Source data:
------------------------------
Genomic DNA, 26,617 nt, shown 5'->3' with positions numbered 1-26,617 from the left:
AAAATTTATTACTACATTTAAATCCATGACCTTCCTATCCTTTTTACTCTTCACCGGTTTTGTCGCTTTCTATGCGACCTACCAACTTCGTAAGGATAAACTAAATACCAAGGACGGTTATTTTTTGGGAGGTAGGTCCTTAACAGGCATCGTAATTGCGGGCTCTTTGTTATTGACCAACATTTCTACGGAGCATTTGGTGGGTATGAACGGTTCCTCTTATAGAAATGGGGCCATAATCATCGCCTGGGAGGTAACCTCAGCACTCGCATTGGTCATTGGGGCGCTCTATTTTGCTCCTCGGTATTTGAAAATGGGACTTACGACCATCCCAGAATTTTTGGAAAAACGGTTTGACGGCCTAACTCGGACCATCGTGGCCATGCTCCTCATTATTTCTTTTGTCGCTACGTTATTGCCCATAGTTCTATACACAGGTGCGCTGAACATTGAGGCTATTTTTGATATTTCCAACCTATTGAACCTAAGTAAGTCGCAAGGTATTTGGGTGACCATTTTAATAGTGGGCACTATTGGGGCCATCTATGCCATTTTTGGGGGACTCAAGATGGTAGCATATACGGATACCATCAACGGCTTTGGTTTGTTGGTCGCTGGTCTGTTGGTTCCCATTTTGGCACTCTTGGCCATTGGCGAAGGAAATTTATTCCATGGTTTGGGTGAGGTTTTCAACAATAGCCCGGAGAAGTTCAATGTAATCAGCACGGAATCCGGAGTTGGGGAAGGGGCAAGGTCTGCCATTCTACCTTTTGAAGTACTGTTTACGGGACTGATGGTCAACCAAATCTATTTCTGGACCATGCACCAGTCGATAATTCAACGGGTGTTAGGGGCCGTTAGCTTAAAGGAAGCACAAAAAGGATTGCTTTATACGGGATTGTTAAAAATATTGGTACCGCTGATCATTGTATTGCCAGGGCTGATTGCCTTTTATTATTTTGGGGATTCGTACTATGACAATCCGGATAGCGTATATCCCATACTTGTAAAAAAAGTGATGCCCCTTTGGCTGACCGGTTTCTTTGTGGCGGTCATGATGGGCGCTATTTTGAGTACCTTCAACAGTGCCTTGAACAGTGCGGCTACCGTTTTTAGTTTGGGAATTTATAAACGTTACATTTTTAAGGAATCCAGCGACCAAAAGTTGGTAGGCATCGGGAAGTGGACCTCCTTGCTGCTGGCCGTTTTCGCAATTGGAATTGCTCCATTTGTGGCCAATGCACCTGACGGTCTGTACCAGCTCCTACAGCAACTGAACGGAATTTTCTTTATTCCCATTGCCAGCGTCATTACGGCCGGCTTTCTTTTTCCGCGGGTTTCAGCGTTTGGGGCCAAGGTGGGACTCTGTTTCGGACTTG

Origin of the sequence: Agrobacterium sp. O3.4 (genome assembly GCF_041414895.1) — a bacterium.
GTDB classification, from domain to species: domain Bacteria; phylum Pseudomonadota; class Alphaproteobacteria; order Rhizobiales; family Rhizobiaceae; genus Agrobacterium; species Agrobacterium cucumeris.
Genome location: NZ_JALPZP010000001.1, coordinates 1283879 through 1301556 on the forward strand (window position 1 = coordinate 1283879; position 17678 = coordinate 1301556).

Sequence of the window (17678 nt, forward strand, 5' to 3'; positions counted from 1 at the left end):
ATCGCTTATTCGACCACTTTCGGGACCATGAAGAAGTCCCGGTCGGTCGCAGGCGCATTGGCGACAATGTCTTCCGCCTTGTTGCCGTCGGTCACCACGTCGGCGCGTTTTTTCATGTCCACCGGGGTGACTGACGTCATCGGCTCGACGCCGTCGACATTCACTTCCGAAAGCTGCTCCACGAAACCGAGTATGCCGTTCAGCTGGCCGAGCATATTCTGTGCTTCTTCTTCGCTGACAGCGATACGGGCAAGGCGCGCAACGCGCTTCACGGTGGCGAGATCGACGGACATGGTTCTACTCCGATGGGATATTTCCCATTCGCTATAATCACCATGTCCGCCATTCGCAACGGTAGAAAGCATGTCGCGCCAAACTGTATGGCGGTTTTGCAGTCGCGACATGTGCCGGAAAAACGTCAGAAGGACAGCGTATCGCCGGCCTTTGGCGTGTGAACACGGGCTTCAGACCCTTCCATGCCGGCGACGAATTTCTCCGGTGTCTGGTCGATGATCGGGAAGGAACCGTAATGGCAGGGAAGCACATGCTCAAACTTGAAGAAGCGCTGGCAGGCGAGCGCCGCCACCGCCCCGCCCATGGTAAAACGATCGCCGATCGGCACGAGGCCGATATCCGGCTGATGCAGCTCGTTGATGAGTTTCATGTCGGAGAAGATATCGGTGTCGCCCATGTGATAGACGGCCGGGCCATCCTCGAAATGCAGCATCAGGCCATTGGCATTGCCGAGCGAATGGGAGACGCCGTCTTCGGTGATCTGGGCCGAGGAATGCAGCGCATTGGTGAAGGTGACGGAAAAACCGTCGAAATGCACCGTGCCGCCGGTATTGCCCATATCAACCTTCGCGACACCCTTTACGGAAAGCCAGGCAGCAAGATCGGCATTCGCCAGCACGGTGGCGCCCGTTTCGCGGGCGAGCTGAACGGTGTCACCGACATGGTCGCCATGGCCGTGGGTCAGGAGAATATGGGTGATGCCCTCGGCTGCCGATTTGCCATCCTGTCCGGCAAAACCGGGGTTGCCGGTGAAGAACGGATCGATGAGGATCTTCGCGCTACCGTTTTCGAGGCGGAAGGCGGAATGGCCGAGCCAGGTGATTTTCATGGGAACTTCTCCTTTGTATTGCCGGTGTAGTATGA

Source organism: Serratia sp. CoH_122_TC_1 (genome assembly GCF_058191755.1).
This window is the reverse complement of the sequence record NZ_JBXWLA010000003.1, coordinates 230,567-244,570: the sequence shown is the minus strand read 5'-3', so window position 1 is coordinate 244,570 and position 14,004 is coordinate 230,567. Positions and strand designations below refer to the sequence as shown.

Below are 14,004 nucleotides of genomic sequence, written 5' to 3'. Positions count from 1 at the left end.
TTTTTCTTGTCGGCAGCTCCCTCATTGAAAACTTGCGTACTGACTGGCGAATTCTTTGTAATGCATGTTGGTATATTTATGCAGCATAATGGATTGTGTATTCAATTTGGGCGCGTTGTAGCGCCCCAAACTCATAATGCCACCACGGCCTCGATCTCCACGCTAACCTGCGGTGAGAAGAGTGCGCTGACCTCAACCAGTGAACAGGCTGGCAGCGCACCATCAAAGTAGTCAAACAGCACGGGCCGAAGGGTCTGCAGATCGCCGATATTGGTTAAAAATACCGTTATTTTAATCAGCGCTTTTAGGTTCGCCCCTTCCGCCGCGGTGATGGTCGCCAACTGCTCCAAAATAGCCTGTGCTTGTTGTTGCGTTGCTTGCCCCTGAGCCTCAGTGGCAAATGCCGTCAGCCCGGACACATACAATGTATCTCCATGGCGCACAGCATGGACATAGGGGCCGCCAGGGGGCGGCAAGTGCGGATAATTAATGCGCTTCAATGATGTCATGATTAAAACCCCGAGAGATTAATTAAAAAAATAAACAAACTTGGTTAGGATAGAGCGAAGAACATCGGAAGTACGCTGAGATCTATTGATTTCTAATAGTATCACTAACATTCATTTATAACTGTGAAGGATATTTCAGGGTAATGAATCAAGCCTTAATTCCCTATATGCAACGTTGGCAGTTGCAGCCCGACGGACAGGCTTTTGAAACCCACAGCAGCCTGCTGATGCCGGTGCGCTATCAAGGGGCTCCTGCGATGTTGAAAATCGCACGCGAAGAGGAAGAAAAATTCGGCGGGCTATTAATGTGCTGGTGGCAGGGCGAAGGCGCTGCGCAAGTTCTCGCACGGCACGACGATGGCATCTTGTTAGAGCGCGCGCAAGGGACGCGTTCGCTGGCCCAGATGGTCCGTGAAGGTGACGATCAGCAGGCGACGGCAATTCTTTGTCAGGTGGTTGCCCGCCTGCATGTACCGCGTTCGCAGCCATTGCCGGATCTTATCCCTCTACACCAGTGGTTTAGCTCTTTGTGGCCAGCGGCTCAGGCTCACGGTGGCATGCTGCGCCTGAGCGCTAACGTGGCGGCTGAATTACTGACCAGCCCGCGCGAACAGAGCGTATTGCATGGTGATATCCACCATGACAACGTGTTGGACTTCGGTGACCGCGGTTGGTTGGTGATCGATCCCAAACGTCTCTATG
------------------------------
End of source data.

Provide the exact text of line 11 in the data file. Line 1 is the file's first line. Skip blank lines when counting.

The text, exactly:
TTTTTCTTGTCGGCAGCTCCCTCATTGAAAACTTGCGTACTGACTGGCGAATTCTTTGTAATGCATGTTGGTATATTTATGCAGCATAATGGATTGTGTATTCAATTTGGGCGCGTTGTAGCGCCCCAAACTCATAATGCCACCACGGCCTCGATCTCCACGCTAACCTGCGGTGAGAAGAGTGCGCTGACCTCAACCAGTGAACAGGCTGGCAGCGCACCATCAAAGTAGTCAAACAGCACGGGCCGAAGGGTCTGCAGATCGCCGATATTGGTTAAAAATACCGTTATTTTAATCAGCGCTTTTAGGTTCGCCCCTTCCGCCGCGGTGATGGTCGCCAACTGCTCCAAAATAGCCTGTGCTTGTTGTTGCGTTGCTTGCCCCTGAGCCTCAGTGGCAAATGCCGTCAGCCCGGACACATACAATGTATCTCCATGGCGCACAGCATGGACATAGGGGCCGCCAGGGGGCGGCAAGTGCGGATAATTAATGCGCTTCAATGATGTCATGATTAAAACCCCGAGAGATTAATTAAAAAAATAAACAAACTTGGTTAGGATAGAGCGAAGAACATCGGAAGTACGCTGAGATCTATTGATTTCTAATAGTATCACTAACATTCATTTATAACTGTGAAGGATATTTCAGGGTAATGAATCAAGCCTTAATTCCCTATATGCAACGTTGGCAGTTGCAGCCCGACGGACAGGCTTTTGAAACCCACAGCAGCCTGCTGATGCCGGTGCGCTATCAAGGGGCTCCTGCGATGTTGAAAATCGCACGCGAAGAGGAAGAAAAATTCGGCGGGCTATTAATGTGCTGGTGGCAGGGCGAAGGCGCTGCGCAAGTTCTCGCACGGCACGACGATGGCATCTTGTTAGAGCGCGCGCAAGGGACGCGTTCGCTGGCCCAGATGGTCCGTGAAGGTGACGATCAGCAGGCGACGGCAATTCTTTGTCAGGTGGTTGCCCGCCTGCATGTACCGCGTTCGCAGCCATTGCCGGATCTTATCCCTCTACACCAGTGGTTTAGCTCTTTGTGGCCAGCGGCTCAGGCTCACGGTGGCATGCTGCGCCTGAGCGCTAACGTGGCGGCTGAATTACTGACCAGCCCGCGCGAACAGAGCGTATTGCATGGTGATATCCACCATGACAACGTGTTGGACTTCGGTGACCGCGGTTGGTTGGTGATCGATCCCAAACGTCTCTATG